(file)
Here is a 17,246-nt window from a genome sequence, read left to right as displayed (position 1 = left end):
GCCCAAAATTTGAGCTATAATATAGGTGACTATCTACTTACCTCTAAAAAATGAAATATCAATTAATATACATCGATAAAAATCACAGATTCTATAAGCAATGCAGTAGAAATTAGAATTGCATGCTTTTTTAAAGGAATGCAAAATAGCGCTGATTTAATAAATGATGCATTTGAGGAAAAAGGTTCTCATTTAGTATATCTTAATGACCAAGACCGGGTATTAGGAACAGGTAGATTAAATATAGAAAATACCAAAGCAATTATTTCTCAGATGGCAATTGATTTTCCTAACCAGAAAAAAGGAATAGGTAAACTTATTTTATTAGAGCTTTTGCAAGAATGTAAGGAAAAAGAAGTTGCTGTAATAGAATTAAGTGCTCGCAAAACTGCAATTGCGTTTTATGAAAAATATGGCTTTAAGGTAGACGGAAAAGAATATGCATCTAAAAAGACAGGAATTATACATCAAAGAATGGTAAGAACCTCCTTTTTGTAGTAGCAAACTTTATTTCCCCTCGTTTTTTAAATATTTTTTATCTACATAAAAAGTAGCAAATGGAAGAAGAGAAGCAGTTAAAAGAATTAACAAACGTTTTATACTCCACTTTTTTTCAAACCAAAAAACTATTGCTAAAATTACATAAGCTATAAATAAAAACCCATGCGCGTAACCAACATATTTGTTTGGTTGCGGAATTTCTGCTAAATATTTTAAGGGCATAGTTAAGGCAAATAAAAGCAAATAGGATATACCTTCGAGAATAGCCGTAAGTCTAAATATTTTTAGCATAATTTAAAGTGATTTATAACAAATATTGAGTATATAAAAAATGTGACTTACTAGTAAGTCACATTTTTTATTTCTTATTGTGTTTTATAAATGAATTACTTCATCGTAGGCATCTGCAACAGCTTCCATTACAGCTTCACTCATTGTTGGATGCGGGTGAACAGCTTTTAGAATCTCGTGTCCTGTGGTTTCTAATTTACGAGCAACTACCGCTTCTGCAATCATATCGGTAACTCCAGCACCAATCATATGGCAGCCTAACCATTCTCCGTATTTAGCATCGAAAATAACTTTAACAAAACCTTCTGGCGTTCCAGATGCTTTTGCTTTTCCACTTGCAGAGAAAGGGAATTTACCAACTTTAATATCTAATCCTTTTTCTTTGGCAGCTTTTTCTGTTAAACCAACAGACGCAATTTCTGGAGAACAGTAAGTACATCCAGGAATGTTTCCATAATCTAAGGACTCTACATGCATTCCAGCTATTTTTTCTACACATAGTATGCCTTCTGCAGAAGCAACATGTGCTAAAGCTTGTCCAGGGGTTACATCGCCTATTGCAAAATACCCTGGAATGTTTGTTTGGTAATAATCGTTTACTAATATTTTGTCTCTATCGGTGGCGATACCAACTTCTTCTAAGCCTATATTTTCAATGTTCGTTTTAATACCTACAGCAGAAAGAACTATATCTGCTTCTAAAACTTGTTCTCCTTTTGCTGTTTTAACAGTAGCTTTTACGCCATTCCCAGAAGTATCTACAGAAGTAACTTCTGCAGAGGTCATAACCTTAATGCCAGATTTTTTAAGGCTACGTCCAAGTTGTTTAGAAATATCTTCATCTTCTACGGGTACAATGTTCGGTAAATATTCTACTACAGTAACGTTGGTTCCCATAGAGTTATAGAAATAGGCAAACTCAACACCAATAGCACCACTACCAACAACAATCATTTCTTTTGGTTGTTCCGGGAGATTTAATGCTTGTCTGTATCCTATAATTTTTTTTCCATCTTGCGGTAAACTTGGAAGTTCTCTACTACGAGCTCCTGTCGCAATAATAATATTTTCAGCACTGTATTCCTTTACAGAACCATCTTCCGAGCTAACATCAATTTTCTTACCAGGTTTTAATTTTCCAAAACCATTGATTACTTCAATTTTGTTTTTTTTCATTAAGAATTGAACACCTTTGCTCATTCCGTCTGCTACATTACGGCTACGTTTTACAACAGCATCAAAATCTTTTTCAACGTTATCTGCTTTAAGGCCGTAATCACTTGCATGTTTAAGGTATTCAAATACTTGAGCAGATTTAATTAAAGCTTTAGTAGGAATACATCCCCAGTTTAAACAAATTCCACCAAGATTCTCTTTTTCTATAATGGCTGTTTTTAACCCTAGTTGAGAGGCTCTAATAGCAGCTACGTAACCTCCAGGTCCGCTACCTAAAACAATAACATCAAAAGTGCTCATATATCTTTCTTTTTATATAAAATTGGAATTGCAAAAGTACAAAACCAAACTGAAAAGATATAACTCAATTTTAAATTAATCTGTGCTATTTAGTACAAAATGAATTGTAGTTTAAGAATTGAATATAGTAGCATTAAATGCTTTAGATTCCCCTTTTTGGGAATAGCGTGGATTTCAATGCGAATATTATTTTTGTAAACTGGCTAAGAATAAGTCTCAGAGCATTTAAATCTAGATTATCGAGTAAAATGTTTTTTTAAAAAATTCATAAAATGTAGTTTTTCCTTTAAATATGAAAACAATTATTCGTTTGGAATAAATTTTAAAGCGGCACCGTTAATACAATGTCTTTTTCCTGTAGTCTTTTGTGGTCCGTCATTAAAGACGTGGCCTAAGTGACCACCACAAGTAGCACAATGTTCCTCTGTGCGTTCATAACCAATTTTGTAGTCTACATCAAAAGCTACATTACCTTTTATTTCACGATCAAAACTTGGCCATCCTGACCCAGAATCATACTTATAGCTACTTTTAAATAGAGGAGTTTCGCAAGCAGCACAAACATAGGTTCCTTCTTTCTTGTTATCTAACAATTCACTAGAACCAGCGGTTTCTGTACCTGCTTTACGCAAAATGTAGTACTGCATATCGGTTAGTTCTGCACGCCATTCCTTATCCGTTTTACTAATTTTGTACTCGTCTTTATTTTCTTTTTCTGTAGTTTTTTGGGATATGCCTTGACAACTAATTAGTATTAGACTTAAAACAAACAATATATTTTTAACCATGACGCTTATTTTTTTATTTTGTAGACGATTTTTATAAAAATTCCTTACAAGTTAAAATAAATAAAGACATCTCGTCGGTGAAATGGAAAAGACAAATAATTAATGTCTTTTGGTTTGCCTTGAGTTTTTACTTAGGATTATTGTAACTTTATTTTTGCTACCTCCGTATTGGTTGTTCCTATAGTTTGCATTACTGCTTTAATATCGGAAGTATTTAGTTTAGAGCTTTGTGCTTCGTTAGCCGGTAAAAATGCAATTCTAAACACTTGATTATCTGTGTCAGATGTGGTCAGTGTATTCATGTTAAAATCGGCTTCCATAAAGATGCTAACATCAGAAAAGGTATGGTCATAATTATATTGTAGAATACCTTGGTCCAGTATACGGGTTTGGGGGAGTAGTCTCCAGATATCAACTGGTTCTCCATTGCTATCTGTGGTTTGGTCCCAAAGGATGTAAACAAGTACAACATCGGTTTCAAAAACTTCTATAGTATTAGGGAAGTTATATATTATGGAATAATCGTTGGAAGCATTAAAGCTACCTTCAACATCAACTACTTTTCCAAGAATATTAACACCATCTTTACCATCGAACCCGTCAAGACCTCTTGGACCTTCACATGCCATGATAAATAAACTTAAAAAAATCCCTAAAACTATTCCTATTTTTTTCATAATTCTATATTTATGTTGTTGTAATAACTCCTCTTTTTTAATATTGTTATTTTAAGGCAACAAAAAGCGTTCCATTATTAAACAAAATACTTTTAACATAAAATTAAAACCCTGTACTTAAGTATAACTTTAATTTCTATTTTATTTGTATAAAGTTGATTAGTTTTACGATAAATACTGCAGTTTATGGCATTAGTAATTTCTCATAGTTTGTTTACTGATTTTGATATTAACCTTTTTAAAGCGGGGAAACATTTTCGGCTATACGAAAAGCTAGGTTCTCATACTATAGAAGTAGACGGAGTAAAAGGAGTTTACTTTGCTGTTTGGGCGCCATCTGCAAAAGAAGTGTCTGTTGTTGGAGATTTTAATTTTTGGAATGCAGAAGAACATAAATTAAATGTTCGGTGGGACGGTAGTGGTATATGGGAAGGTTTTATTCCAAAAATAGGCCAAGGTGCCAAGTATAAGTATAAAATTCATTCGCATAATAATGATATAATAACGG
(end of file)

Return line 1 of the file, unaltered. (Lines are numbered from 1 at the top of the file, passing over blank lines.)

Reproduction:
Here is a 17,246-nt window from a genome sequence, read left to right as displayed (position 1 = left end):